The good news: Becoming  a Pilates  Instructor  is all the  more  important, because  in  the  Polestar  Pilates Teacher Training, the understanding of efficient organization of  the  head neck and shoulders is discussed.  Future Pilates Instructors  learn how to  cue  ease and  grace through  the upper body so  that shoulder blades are talking with the ribcage and the head of the humerus is deep inside the shoulder socket. This allows the most expressive and communicative parts of our body to move freely without discomfort.

Try this: sit tall in your chair and take a breath filling your ribcage. The full rib cage will allow the shoulder blades to glide along the  width of  your  ribcage  as  you allow your arms to rise over your head. Now  move your arms out to the side.  How do  your  shoulder blades  move?   Are  they  staying   wide on  your  back,  or do they  squeeze together.   The first step in changing Head Neck and Shoulder organization  is understanding how things  are organizing  themselves in  the first place.  Once you are aware of  what you are doing,  then you can change anything.

Ease and freedom of the upper body is something we take for granted until we don’t  have it. When I am teaching  the Polestar Pilates Teacher Training,  I love how bright  their eyes  are when they  tell  me stories of clients who back out of their driveways  pain free or get their suitcase in the overhead compartment  without help,  or start playing tennis again. All of these folks who are working hard to become Pilates instructors are getting their  first  taste  of  what it is  to change someone’s life and it’s all  thanks to  the  Polestar  Pilates  Principles.

Polestar Pilates Teacher Training: The Principles part 3 of 6

Pilates Teacher TrainingOn this blog, We’ve talked about breath and we’ve talked about axial elongation and control as the first to principles of Polestar Pilates Teacher Training. If you remember breath is a tool to facilitate movement and axial elongation and control uses alignment and length to create the most efficient pathway to movement. Now we move on to the third principle and this is Spine Articulation.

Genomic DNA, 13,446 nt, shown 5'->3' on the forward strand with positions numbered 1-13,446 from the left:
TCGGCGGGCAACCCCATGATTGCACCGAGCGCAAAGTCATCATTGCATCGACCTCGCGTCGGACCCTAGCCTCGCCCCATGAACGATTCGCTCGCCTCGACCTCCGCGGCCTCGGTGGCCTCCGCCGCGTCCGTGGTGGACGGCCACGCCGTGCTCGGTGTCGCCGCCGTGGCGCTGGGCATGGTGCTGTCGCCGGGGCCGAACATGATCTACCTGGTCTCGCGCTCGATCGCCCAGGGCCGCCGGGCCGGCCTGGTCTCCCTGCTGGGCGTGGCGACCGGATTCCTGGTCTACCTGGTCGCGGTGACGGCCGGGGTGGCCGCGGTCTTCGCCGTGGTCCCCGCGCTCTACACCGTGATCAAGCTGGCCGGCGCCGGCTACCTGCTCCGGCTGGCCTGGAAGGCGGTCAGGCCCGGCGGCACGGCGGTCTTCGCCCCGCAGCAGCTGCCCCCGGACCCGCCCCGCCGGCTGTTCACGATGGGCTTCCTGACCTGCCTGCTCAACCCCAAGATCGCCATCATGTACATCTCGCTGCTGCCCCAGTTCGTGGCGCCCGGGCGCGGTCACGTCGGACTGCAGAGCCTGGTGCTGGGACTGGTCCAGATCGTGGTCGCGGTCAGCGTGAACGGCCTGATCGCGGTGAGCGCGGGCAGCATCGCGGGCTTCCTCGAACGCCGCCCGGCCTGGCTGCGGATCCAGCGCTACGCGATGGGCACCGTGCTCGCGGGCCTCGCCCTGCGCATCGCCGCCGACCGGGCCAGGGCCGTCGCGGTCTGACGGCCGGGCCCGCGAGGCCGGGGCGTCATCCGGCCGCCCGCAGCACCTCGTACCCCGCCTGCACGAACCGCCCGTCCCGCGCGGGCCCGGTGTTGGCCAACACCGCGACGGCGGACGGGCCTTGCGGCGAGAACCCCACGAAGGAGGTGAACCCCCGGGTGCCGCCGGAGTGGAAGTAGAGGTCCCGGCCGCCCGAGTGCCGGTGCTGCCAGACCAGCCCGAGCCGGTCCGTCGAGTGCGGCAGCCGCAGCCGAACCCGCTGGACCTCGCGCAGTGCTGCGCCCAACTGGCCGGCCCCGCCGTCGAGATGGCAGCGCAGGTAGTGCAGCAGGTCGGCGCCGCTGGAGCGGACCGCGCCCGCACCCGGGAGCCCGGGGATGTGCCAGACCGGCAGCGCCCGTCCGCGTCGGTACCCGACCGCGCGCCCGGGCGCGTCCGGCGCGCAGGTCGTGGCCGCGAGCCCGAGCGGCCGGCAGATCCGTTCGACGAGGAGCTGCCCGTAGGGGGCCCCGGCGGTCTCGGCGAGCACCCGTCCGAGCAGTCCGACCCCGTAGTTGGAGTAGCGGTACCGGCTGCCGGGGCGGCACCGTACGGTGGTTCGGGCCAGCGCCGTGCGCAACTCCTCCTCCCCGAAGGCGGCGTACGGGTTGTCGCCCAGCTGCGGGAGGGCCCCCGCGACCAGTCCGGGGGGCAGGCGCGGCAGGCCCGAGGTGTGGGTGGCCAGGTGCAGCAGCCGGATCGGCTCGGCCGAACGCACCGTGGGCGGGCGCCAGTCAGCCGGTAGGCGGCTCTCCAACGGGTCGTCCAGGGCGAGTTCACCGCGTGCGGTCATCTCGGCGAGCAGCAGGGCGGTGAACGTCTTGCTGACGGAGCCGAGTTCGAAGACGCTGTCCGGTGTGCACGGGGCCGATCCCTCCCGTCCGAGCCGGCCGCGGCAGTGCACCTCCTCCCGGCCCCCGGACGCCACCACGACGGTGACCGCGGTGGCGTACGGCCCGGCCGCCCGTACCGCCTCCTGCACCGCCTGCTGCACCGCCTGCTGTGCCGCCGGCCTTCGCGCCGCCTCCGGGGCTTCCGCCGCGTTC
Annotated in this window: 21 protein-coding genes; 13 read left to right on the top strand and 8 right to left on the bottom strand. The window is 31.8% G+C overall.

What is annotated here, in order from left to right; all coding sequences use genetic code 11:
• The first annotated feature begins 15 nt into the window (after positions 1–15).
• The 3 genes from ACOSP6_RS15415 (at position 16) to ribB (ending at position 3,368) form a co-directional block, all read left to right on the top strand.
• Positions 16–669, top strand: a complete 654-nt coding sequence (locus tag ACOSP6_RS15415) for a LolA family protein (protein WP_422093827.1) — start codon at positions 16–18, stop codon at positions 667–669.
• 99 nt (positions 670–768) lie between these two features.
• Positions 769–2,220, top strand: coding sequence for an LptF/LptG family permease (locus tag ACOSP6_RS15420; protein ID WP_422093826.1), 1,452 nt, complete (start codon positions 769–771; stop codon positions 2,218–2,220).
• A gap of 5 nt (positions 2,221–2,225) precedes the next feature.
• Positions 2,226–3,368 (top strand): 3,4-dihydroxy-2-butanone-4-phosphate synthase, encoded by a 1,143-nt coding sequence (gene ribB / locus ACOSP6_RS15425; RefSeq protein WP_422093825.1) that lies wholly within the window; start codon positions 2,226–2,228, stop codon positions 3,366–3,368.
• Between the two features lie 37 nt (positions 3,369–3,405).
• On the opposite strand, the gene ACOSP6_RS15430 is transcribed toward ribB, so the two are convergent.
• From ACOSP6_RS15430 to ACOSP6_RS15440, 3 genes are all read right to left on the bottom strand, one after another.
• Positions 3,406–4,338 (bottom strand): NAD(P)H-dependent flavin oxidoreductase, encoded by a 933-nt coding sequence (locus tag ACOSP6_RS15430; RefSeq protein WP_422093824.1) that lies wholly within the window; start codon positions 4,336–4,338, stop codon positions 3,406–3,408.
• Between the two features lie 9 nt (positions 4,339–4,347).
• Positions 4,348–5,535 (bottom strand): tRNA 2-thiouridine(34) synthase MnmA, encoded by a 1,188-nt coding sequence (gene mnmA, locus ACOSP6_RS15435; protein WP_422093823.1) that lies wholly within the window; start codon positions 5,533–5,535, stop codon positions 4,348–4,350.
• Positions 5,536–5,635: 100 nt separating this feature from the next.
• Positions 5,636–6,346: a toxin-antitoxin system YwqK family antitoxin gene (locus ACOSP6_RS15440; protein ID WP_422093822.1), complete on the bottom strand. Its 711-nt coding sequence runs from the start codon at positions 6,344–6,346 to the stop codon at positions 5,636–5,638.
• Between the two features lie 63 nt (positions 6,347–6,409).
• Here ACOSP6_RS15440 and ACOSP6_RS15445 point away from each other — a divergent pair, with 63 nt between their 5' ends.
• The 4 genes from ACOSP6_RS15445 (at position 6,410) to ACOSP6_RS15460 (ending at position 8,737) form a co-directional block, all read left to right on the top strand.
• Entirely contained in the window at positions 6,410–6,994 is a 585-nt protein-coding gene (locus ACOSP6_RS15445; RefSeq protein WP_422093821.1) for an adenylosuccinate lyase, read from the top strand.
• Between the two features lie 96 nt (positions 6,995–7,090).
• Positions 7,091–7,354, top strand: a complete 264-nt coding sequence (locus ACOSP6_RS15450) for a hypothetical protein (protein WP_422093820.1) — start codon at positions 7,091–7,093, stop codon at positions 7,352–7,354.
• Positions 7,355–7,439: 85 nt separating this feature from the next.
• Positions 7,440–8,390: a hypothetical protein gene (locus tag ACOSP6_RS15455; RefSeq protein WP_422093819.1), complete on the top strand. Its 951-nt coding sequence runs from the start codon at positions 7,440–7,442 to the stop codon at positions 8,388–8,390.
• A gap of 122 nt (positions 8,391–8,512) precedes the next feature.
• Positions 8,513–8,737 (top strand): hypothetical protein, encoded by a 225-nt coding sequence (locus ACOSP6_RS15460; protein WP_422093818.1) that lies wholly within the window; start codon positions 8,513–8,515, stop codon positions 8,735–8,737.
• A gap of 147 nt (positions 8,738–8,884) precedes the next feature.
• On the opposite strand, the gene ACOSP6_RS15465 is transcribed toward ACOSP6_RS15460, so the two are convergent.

First, let’s do a quick anatomy review.  The spine has consists of 24 vertebra,  a sacrum and a coccyx, and each vertebra has articulating joints that can move.  So, the principle of spine articulation in the Polestar Pilates Teacher Training asserts that when moving the spine,  we want distribute the force of the movement over several joints of several vertebra,  which will reduce the wear and tear on each individual vertebra.

If you’re like me, of a certain age, you had P.E. class when you were in school.  In this class, there was probably some sort of  fitness test that tested flexible you had,  I remember a ruler between my legs measuring how  far  I could reach past my toes.   There was also a sit up  test.  I remember someone holding my feet while I  did  as many sit ups as I could in minute. These tests are great examples  of  why the world  needs the Spine  Articulation principle.

Imagine first, the flexibility test.   Way back when, the intention of this test was to measure the flexibility of the hamstrings, but in actuality based on what we know now, that test actually  was a measure of how much movement was available at the lower lumbar spine.   Now, imagine if you will taking a breath in, and reaching your head to the ceiling.   Once you find the longest possible spine, then nod your head and then allow each vertebra of your spine  to move in sequence towards your legs.  You might feel a stretch all the way along the back of your spine.  Using the Spine  Articulation principle  we have turned  an  old fitness screening  into   an  exercise  that actually changes  the way  that the spine  relates to the  back  of the  legs.  

Now  let’s take our mind’s  eye that ridiculous sit up. What  if we  slowed it down?  What if  we nodded  our heads before even starting  and then focused on peeling each vertebra away from  the  floor  individually until we  reached the sitting position. In this movement using the spine  articulation  principle we  have created a movement that  distributes the  load of  gravity  across the  entire spine, instead of at only a few vertebra.  This makes the exercises much safer and more relevant to what the body needs.

In the Polestar Pilates Teacher Training we use  the Spine articulation principle to protect the spine and keep the body as fluid as  possible.    Pilates becomes more than a  fitness class it becomes a  method to keep the body moving.

                              

Polestar Pilates Teacher Training: The Principles, 2 of 6

Pilates TrainingIn the last blogpost I spoke about how the Polestar Pilates Training, allowed me to be a creative teacher because of the system of principles that it teaches.  We spoke about breath and using the breath as a tool for movement facilitation, and that led me to tell you, “Why Polestar?”  Because with a system of principles I am given the freedom to meet people where they are and am given the tools necessary to create a program geared towards their goals.

Well Breath is just the first principle of Polestar.  Axial Elongation and Control is the second.